RISK VS. INFORMATION—What Providers Need to Know in Today’s Health Care Environment
Managed health care is expanding throughout the country at a pace not dreamt possible a few years ago. While many factors may have brought this about, there is no question that a national health plan, with managed care as a major component, has strengthened efforts to control health care costs. For physicians, this trend usually resulted in having to negotiate capitation agreements with managed care companies.
In California, where managed health care has been developing for a number of years, a substantial patient population is now covered by managed care plans. As a consequence, physicians who are not participating in these health plans are losing large numbers of patients. Doctors who can no longer get into the new system are virtually out of work. However, physicians in most of the country are still in a position to prepare for and meet the managed care challenge head on. It has become an issue of information—to meet the challenge of managed care contracts, negotiations, and risks.
As a sole practitioner, or in a small group practice, physicians will not do as well as large physician groups, or networks of physician groups, which can negotiate more favorable managed care arrangements. The reason: the bigger the group and the broader the population base controlled for health care delivery. Because of this, physician groups are in a much better position to negotiate with health plans, and may even initiate contractual arrangements such as capitation agreements.
Although small groups may be at a disadvantage, compared with their larger counterparts, when negotiating rates with managed care organizations, they are on a level playing field when seeking to protect themselves from risk. The ability of providers to reduce risk exposure is independent of the size of practice. It is dependents on how well providers know their own practices and how well they understand the applicability of provider excess loss provisions to their practices.
Capitation agreements can provide a stable source of revenue to providers but negotiating these can be a rocky and confusing road. When all goes well and the negotiations are completed diligently, it can be a satisfactory and successful experience for the provider organization. However, when this process is entered into blindly, with little or no knowledge of the potential pitfalls and risks involved in negotiating managed care contracts, the outcome can be unfavorable for the provider and result in substantial financial loss.
Some of the factors providers must consider before and during negotiations are laid out here. They are not intended as legal opinions, which should be obtained in all instances, but as helpful tips about some of the pitfalls of which providers should be aware.
First among these factors is the need to know whether the capitation deal being offered, or sought, will fit into the provider’s current cost of doing business. To determine this, providers should have a system in place that can provide line item costs, patient demographics—especially age and sex—procedures and utilization frequency, and general utilization data for the area (usually obtainable from actuarial consultants). Only when providers know the current per capita cost of doing business can they determine whether the per member payment offered by the health plan will prove profitable.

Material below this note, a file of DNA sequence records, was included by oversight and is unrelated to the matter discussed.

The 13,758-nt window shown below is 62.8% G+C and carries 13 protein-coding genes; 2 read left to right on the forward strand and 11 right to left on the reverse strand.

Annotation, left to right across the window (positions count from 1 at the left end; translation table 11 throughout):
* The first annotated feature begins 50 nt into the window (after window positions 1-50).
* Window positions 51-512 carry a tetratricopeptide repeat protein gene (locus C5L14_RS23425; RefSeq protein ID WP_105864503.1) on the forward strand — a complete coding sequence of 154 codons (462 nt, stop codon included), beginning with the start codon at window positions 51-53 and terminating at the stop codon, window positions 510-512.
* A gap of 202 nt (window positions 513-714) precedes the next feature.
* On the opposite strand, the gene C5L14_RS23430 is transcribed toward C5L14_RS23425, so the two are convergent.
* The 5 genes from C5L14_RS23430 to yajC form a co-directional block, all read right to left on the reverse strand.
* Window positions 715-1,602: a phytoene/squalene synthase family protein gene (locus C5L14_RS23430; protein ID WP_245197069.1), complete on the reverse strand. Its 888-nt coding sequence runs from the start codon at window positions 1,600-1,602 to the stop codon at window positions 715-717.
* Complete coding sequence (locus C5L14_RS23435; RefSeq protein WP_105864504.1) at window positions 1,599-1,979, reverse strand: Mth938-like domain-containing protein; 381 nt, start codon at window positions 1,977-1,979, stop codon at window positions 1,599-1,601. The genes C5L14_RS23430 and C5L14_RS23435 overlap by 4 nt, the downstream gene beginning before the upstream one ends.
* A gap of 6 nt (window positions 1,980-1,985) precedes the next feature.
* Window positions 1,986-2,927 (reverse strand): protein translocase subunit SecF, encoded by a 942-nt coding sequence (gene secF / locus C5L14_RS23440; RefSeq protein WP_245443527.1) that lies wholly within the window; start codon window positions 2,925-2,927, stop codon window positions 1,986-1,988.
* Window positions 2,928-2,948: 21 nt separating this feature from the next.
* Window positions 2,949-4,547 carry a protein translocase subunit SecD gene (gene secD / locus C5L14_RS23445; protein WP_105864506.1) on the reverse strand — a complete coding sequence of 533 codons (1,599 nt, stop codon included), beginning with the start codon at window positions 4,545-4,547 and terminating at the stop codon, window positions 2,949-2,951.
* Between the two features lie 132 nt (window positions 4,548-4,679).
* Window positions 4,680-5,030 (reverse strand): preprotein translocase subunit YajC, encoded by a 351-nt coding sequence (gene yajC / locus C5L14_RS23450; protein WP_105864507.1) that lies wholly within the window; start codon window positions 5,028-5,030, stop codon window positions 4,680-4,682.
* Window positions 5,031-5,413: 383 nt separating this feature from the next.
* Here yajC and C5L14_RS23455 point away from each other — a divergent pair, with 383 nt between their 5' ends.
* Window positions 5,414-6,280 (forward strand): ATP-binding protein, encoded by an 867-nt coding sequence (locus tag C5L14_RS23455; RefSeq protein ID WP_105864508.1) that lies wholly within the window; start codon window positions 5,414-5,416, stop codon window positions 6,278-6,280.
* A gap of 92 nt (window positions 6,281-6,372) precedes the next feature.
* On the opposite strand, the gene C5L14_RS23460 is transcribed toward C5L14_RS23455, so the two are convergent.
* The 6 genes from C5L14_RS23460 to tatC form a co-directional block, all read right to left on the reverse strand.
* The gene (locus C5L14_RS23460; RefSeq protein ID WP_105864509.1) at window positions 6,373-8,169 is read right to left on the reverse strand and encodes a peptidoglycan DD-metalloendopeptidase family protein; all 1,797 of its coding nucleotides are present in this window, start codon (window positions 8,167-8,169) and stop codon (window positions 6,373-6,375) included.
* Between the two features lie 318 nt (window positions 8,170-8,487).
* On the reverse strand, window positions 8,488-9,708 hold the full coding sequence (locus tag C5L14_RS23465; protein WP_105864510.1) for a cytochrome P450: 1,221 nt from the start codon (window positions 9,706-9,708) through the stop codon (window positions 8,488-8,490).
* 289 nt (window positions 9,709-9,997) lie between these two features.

Generally, the managed care organization eliminates most of its risk by transferring it to the contracted provider. Risk is defined as “financial uncertainty.” When taking on risk engendered under capitation agreements, providers are exposed to that uncertainty, but there are ways to avoid a substantial part of the risk (of that, more later).
Sophisticated managed care companies know their case mix, and the pitfalls in the case mix they are transferring to a physician. Providers should expect to accept all members assigned, those that are disabled, hospital-confined or with potentially catastrophic claims.
Providers may also be required to accept new members transferred from another organization, who may require costly care. Being aware of the potential for such situations places providers in a better position to either negotiate them out of the contract or get properly reimbursed for those high-cost patients.
Providers should also take into account the number and degree of obligations and responsibilities, other than health care delivery, which are being transferred. Such responsibilities include utilization management, quality improvement, credentialing, peer review and complaint resolution, all according to the policies and procedures established by the managed care organization. Providers may also be required to perform these activities for other than members assigned directly to them
In addition, practice managers and or physicians may be required to sit in on managed care organization committees and may be asked to structure plan policy. As committee members, providers may assume liability for such decisions and may not have any protection under their practice’s current liability insurance policies. While coverage can be purchased for this, it should be the responsibility of the managed care organization to ensure that the provider is covered.